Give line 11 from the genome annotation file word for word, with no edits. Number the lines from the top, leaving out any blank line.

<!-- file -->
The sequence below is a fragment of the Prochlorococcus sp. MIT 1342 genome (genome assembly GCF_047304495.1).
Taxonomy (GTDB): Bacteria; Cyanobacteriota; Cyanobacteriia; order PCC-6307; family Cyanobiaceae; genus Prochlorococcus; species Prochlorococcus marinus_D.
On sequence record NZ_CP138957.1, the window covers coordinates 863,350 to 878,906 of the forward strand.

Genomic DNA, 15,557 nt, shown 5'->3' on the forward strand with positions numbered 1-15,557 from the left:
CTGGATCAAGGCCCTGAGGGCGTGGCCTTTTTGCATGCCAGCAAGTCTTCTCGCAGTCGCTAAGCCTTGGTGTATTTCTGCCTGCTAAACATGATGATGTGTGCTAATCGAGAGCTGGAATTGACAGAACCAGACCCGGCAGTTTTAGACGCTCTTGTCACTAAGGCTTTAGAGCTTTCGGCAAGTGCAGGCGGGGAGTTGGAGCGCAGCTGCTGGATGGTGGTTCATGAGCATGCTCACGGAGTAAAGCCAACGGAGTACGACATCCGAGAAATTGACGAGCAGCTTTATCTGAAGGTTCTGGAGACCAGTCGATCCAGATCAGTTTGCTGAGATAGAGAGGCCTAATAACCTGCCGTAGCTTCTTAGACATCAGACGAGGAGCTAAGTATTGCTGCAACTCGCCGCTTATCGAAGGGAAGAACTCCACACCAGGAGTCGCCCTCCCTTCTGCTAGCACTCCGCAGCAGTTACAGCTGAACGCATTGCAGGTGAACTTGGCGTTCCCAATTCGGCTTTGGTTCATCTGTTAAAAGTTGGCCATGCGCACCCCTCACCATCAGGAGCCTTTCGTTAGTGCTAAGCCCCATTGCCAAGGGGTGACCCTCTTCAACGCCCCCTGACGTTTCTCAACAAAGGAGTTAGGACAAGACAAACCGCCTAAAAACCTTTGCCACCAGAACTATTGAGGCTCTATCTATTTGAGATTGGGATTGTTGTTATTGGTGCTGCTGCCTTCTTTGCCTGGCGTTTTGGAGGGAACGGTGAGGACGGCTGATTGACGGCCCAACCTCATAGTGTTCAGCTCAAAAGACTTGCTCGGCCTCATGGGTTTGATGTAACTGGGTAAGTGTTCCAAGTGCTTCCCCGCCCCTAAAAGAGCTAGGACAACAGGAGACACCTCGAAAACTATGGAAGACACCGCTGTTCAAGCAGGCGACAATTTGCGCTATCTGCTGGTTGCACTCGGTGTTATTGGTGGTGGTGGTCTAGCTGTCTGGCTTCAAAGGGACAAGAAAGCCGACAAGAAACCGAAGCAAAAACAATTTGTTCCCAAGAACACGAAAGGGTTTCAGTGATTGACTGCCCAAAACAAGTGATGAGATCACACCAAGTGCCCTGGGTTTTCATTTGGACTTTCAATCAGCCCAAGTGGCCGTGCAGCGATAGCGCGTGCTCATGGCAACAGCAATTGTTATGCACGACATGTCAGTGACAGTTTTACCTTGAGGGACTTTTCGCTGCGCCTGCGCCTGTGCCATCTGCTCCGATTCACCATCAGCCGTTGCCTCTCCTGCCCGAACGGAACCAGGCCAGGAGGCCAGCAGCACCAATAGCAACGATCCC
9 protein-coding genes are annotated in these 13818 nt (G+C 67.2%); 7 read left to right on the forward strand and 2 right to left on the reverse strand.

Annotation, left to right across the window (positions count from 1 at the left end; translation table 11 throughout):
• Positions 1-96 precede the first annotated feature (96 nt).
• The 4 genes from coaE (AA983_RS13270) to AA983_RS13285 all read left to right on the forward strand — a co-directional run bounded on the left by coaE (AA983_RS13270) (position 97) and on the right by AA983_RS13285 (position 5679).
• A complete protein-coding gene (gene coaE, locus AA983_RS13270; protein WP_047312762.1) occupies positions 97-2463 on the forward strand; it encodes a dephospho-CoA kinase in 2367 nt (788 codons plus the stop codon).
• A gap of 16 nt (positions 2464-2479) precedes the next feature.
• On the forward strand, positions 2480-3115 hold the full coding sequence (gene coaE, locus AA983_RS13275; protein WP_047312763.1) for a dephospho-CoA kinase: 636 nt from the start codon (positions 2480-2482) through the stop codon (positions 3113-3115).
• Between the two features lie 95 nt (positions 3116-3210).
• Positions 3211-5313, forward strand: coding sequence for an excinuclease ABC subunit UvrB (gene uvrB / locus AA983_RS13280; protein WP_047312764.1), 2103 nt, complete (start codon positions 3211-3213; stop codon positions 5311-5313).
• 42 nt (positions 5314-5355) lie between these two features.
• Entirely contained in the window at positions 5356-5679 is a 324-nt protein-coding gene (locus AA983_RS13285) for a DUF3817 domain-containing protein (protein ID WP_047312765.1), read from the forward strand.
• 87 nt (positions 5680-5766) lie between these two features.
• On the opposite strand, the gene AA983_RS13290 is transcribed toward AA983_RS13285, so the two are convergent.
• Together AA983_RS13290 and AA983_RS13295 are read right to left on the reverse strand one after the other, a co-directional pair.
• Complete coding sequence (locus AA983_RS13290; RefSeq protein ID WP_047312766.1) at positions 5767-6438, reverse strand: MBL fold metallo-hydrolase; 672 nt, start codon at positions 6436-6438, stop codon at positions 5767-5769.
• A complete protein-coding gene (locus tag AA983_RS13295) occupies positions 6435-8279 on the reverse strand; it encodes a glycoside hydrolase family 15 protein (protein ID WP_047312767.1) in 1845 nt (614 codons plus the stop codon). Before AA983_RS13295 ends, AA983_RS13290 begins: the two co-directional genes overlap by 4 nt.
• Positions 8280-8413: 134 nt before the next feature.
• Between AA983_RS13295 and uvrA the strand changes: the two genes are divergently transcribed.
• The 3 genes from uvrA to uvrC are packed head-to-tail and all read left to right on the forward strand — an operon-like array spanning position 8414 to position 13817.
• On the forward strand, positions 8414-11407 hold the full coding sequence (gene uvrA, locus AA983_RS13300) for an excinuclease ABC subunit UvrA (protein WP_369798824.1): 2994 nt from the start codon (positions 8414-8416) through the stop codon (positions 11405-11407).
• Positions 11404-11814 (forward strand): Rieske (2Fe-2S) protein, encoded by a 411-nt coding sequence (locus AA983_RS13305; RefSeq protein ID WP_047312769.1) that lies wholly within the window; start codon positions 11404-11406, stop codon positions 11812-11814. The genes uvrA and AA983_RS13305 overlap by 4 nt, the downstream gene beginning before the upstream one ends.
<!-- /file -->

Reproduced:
• A gap of 16 nt (positions 2464-2479) precedes the next feature.